Joaquin Castro maintains innocence in releasing Trump donors


Rep. Joaquin Castro (D) is facing criticism from both sides of the aisle after sharing the names and employers of dozens of Trump campaign donors in the San Antonio area.

In response to the mounting criticism, the Texas Rep. maintains that he has done nothing wrong.

As well, the Texas lawmakers has also received backlash from The New York Times and MSNBC.

Trending: Sens. Cruz, Markey Twitter Feud On Coronavirus Payouts: ‘We Have A Magic Money Tree — We Should Use It!’

Texas Senator Ted Cruz (R) took to twitter to voice his disapproval of Castro’s actions, arguing that “EVERYONE needs to tone the hateful partisan rhetoric way down.”

He called Castro’s actions “WRONG” and that “Castro should retract it.”

In addition, Cruz explained that “In our constitutional Republic, the People rightly hold their representatives accountable; elected representatives should not be vilifying & doxxing their own constituents.”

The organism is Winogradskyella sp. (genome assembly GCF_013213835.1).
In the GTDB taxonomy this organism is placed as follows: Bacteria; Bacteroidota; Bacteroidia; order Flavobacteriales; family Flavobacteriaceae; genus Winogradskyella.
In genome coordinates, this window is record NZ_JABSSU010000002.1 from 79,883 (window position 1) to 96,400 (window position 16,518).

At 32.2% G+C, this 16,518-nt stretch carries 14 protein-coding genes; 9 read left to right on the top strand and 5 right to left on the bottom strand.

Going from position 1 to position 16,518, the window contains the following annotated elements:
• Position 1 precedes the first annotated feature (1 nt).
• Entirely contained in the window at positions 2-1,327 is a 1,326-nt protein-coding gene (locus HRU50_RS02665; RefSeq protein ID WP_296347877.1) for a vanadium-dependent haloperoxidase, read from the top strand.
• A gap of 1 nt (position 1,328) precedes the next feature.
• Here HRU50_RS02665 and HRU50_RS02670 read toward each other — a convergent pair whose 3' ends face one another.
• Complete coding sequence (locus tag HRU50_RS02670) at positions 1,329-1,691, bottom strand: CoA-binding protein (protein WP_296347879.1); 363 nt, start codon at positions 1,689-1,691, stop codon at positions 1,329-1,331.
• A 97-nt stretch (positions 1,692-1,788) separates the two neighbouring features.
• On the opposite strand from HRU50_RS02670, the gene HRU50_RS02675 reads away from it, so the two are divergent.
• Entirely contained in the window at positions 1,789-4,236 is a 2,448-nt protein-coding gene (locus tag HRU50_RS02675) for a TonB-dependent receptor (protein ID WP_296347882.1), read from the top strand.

However, Castro is maintaining his innocence.

Rep. Kevin McCarthy (R), House Minority Leader, took to twitter to slam Rep. Castro, saying that “targeting and harassing Americans because of their political beliefs is shameful and dangerous.”

In response, Castro commented that “no one was targeted or harassed in my post. You know that. All that info is routinely published.”

Moreover, Castro accused McCarthy of “trying to distract from the racism that has overtaken the GOP and the fact that President Trump spends donor money on thousands of ads about Hispanics ‘invading’ America.”

In a back and forth with MSNBC’s Willie Geist, Castro was asked what he would tell people “who said I made a campaign donation and now I’m going to be harassed, I’m going to have people protesting outside my business or perhaps even my home.”

Castro responded that he doesn’t “want anybody harassed.”

Geist assured that “they will be because you put their names in public,” but Castro maintained that that was never his intention in posting the donor information.

When Geist reassured that “that’s what will happen” and that “there are 11 retirees and one homemaker” on the list Castro shared, Castro simply responded that “I didn’t make the graphic.”

Daniel Molina was the Opinion Editor of his high school’s newspaper, and he was also Editor-in-Chief of Miami Dade College’s Urbana literary and arts magazine wherein he also won the 2013 FCSAA Best Fiction Story in the State of Florida Award. He’s currently pursuing his Bachelor’s in English Literature. Hobbies in his free time include reading, writing and watching films and basketball.